How to Apply an Ostomy Belt
An ostomy belt is an elastic accessory that attaches to your pouching system, helping to hold it in the right position. Ostomy belts can prevent leaks and provide a sense of security.
How do you know if you need an ostomy belt? You may want to try one if:
- Your skin barrier frequently lifts up at the edges
- You often have leaks on one side of your skin barrier/flange
- You have a convex pouching system
- You feel your pouching system shifting position during the day, and you often have to readjust it
- You worry about your pouching system leaking or becoming detached
You may choose to wear an ostomy belt all the time, only during certain activities, or not at all. Not every pouching system is compatible with belts — look for tabs on both sides that connect to a belt.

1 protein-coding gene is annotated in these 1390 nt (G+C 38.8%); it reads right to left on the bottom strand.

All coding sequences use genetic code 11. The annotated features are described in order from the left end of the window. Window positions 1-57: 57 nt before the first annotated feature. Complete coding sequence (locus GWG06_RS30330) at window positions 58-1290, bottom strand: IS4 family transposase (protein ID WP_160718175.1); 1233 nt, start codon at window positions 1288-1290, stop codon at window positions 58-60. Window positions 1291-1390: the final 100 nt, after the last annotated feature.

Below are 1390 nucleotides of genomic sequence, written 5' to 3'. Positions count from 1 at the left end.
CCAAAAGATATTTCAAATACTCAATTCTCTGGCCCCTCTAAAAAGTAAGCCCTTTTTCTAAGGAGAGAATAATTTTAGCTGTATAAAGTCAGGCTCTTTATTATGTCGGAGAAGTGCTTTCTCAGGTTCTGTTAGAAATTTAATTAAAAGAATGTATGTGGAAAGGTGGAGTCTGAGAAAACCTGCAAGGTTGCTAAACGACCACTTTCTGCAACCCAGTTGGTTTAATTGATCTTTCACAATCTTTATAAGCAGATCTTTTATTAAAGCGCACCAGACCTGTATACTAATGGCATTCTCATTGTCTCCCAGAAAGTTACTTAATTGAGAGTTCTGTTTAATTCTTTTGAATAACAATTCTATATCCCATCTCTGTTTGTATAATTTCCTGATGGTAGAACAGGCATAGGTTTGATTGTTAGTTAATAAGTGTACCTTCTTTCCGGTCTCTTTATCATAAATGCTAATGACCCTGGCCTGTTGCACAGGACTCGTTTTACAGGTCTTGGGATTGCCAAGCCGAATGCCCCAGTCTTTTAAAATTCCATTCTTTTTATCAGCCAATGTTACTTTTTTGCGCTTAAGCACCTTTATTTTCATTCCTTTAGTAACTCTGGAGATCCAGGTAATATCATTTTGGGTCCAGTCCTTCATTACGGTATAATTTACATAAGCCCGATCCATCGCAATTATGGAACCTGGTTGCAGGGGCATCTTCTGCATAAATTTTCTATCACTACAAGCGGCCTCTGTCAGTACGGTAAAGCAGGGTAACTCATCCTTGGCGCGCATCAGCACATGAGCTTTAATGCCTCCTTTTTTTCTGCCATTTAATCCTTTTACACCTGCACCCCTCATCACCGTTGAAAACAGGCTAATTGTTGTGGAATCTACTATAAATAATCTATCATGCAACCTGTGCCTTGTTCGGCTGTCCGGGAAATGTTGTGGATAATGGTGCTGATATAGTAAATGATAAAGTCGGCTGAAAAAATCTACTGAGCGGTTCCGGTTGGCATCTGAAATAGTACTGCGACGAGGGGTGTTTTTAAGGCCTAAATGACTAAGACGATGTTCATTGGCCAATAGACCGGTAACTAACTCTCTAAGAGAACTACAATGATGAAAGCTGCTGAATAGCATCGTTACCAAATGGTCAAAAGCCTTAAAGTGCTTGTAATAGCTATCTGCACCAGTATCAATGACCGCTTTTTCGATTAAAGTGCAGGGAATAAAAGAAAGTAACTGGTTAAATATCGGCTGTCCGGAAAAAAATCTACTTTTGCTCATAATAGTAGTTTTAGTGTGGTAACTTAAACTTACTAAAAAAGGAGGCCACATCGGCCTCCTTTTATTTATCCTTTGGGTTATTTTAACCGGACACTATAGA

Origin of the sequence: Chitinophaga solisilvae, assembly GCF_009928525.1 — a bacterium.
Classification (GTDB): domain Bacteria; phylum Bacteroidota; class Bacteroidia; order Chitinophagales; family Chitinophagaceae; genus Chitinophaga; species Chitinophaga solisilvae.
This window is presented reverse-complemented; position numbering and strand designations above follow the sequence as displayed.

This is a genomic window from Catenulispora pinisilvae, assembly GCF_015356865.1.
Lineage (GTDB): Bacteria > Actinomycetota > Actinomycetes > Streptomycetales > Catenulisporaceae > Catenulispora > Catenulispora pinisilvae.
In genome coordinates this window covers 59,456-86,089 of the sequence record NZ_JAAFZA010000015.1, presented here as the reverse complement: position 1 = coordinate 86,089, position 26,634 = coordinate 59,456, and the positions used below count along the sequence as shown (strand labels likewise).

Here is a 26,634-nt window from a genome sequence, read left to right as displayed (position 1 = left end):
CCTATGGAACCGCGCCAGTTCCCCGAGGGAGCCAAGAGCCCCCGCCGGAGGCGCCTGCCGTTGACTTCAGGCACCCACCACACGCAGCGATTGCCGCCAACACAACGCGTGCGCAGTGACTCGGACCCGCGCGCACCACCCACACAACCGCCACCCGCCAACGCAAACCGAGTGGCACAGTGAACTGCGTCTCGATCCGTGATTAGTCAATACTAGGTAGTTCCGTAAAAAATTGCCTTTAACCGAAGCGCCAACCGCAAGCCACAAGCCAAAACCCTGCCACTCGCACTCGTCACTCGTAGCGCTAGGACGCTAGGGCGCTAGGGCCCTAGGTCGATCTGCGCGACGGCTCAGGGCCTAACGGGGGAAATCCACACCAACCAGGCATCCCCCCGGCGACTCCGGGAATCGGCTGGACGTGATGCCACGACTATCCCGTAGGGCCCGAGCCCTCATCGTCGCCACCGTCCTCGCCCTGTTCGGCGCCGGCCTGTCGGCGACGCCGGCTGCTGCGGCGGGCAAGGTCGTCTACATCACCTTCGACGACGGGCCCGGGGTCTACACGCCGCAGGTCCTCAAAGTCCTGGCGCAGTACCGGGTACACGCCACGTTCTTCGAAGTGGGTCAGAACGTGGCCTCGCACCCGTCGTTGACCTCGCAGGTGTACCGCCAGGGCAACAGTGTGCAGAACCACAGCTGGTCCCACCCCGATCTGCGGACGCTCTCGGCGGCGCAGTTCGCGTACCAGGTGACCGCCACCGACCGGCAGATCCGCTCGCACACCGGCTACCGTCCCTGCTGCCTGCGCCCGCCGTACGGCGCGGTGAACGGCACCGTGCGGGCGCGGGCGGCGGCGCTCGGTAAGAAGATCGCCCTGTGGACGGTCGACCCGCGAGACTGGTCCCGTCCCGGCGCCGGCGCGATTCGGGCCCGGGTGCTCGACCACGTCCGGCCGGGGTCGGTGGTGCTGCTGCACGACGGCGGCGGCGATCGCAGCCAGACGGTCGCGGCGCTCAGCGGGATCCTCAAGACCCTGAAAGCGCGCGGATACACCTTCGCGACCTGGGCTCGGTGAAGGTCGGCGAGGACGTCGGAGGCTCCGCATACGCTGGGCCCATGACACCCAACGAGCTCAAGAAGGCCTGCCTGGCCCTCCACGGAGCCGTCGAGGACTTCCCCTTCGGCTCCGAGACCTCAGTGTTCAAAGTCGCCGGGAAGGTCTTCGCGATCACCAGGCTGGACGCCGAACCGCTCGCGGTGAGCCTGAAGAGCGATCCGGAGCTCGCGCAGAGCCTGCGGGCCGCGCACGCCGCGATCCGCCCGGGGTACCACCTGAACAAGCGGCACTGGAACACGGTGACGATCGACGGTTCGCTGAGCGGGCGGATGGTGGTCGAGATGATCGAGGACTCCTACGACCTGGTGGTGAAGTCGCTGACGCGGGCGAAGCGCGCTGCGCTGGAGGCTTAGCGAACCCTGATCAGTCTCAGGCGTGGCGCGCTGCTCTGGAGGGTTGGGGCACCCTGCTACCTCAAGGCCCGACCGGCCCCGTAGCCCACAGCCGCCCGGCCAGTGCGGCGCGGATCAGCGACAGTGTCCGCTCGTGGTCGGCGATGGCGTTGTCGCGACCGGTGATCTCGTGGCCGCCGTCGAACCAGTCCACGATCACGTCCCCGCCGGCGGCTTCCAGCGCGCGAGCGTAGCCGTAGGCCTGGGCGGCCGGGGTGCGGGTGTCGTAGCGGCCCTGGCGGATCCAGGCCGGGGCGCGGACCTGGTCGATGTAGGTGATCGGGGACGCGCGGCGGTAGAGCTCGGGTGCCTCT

Hand-wash your belt with mild soap and line-dry. When you notice the belt losing its elasticity and stretching out, it’s time to replace it.
This quick guide will show you how to put on an ostomy belt.
Step 1: Attach the belt to one tab on your pouching system
Make sure the belt tab is facing away from your skin.
Step 2: Tug on the belt to make sure it’s secure
The belt tab should be locked in place.
Step 3: Wrap the belt around your waist
Bring the other end of the belt around your back. It should be no more than 2 inches away from the tab on the pouching system (without stretching). Adjust the belt length, if needed.
Step 4: Attach the belt to the other tab
Stretch the belt and connect it to your pouching system, with the belt tab facing away from your skin. Check the fit: You want the belt to feel snug (but not too tight) when fully stretched and attached. You should be able to easily slide two fingers between the belt and your skin.
Step 5: Tug on the belt to make sure it’s secure
Both belt tabs should be locked in place.
Step 6: Make sure the belt is properly aligned
The belt should be horizontal, in line with the belt tabs. If it rides up, you’ll need to tighten or adjust it.